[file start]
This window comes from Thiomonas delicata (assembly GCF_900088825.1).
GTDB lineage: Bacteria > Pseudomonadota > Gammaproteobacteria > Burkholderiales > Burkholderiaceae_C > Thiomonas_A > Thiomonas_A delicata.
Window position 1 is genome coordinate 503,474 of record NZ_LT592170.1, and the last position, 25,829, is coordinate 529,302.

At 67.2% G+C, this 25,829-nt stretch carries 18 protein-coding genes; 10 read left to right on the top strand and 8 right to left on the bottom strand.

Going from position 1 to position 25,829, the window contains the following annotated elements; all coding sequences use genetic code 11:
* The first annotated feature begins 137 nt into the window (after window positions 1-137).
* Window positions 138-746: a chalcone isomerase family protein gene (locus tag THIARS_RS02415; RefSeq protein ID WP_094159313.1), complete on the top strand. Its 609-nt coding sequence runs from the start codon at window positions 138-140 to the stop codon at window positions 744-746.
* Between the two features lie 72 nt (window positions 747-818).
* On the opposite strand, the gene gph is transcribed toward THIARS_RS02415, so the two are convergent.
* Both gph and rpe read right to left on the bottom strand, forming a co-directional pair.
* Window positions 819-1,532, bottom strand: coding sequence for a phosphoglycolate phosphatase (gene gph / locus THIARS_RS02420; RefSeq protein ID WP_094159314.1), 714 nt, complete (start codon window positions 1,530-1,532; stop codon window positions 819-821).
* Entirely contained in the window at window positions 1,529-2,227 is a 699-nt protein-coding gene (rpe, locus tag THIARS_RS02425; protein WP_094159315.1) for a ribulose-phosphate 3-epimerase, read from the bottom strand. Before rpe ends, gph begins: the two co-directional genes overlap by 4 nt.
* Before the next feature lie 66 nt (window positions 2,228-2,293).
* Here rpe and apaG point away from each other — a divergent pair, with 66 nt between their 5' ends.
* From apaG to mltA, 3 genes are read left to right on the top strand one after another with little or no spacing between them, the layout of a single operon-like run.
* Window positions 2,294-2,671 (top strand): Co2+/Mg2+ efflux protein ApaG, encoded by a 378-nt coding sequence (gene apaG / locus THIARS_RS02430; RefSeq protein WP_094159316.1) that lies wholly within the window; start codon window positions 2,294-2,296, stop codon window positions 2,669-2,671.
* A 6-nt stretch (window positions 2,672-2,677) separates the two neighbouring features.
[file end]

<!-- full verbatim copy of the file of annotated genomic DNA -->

This window comes from Thiomonas delicata (assembly GCF_900088825.1).
GTDB lineage: Bacteria > Pseudomonadota > Gammaproteobacteria > Burkholderiales > Burkholderiaceae_C > Thiomonas_A > Thiomonas_A delicata.
Window position 1 is genome coordinate 503,474 of record NZ_LT592170.1, and the last position, 25,829, is coordinate 529,302.

At 67.2% G+C, this 25,829-nt stretch carries 18 protein-coding genes; 10 read left to right on the top strand and 8 right to left on the bottom strand.

Going from position 1 to position 25,829, the window contains the following annotated elements; all coding sequences use genetic code 11:
* The first annotated feature begins 137 nt into the window (after window positions 1-137).
* Window positions 138-746: a chalcone isomerase family protein gene (locus tag THIARS_RS02415; RefSeq protein ID WP_094159313.1), complete on the top strand. Its 609-nt coding sequence runs from the start codon at window positions 138-140 to the stop codon at window positions 744-746.
* Between the two features lie 72 nt (window positions 747-818).
* On the opposite strand, the gene gph is transcribed toward THIARS_RS02415, so the two are convergent.
* Both gph and rpe read right to left on the bottom strand, forming a co-directional pair.
* Window positions 819-1,532, bottom strand: coding sequence for a phosphoglycolate phosphatase (gene gph / locus THIARS_RS02420; RefSeq protein ID WP_094159314.1), 714 nt, complete (start codon window positions 1,530-1,532; stop codon window positions 819-821).
* Entirely contained in the window at window positions 1,529-2,227 is a 699-nt protein-coding gene (rpe, locus tag THIARS_RS02425; protein WP_094159315.1) for a ribulose-phosphate 3-epimerase, read from the bottom strand. Before rpe ends, gph begins: the two co-directional genes overlap by 4 nt.
* Before the next feature lie 66 nt (window positions 2,228-2,293).
* Here rpe and apaG point away from each other — a divergent pair, with 66 nt between their 5' ends.
* From apaG to mltA, 3 genes are read left to right on the top strand one after another with little or no spacing between them, the layout of a single operon-like run.
* Window positions 2,294-2,671 (top strand): Co2+/Mg2+ efflux protein ApaG, encoded by a 378-nt coding sequence (gene apaG / locus THIARS_RS02430; RefSeq protein WP_094159316.1) that lies wholly within the window; start codon window positions 2,294-2,296, stop codon window positions 2,669-2,671.
* A 6-nt stretch (window positions 2,672-2,677) separates the two neighbouring features.